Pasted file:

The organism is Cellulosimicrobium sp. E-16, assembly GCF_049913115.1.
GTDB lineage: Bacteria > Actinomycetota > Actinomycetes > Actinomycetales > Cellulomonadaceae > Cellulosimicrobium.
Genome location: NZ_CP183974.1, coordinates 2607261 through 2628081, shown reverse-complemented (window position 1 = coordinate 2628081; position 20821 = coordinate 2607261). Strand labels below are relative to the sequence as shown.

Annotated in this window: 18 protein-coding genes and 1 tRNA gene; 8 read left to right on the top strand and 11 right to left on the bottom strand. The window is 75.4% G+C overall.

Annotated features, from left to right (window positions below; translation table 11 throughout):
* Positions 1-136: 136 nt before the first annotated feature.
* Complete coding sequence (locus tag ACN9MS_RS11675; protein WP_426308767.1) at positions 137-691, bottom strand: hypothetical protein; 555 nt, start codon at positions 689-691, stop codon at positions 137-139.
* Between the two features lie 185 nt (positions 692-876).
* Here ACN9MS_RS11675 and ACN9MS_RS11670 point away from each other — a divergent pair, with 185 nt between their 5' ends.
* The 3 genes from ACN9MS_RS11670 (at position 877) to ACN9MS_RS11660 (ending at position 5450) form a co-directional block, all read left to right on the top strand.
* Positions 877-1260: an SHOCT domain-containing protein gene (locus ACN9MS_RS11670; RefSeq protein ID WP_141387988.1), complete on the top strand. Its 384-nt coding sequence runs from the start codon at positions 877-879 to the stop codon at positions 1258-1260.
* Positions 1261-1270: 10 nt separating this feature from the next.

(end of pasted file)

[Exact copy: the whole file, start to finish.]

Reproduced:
The organism is Cellulosimicrobium sp. E-16, assembly GCF_049913115.1.
GTDB lineage: Bacteria > Actinomycetota > Actinomycetes > Actinomycetales > Cellulomonadaceae > Cellulosimicrobium.
Genome location: NZ_CP183974.1, coordinates 2607261 through 2628081, shown reverse-complemented (window position 1 = coordinate 2628081; position 20821 = coordinate 2607261). Strand labels below are relative to the sequence as shown.

Annotated in this window: 18 protein-coding genes and 1 tRNA gene; 8 read left to right on the top strand and 11 right to left on the bottom strand. The window is 75.4% G+C overall.

Annotated features, from left to right (window positions below; translation table 11 throughout):
* Positions 1-136: 136 nt before the first annotated feature.
* Complete coding sequence (locus tag ACN9MS_RS11675; protein WP_426308767.1) at positions 137-691, bottom strand: hypothetical protein; 555 nt, start codon at positions 689-691, stop codon at positions 137-139.
* Between the two features lie 185 nt (positions 692-876).
* Here ACN9MS_RS11675 and ACN9MS_RS11670 point away from each other — a divergent pair, with 185 nt between their 5' ends.
* The 3 genes from ACN9MS_RS11670 (at position 877) to ACN9MS_RS11660 (ending at position 5450) form a co-directional block, all read left to right on the top strand.
* Positions 877-1260: an SHOCT domain-containing protein gene (locus ACN9MS_RS11670; RefSeq protein ID WP_141387988.1), complete on the top strand. Its 384-nt coding sequence runs from the start codon at positions 877-879 to the stop codon at positions 1258-1260.
* Positions 1261-1270: 10 nt separating this feature from the next.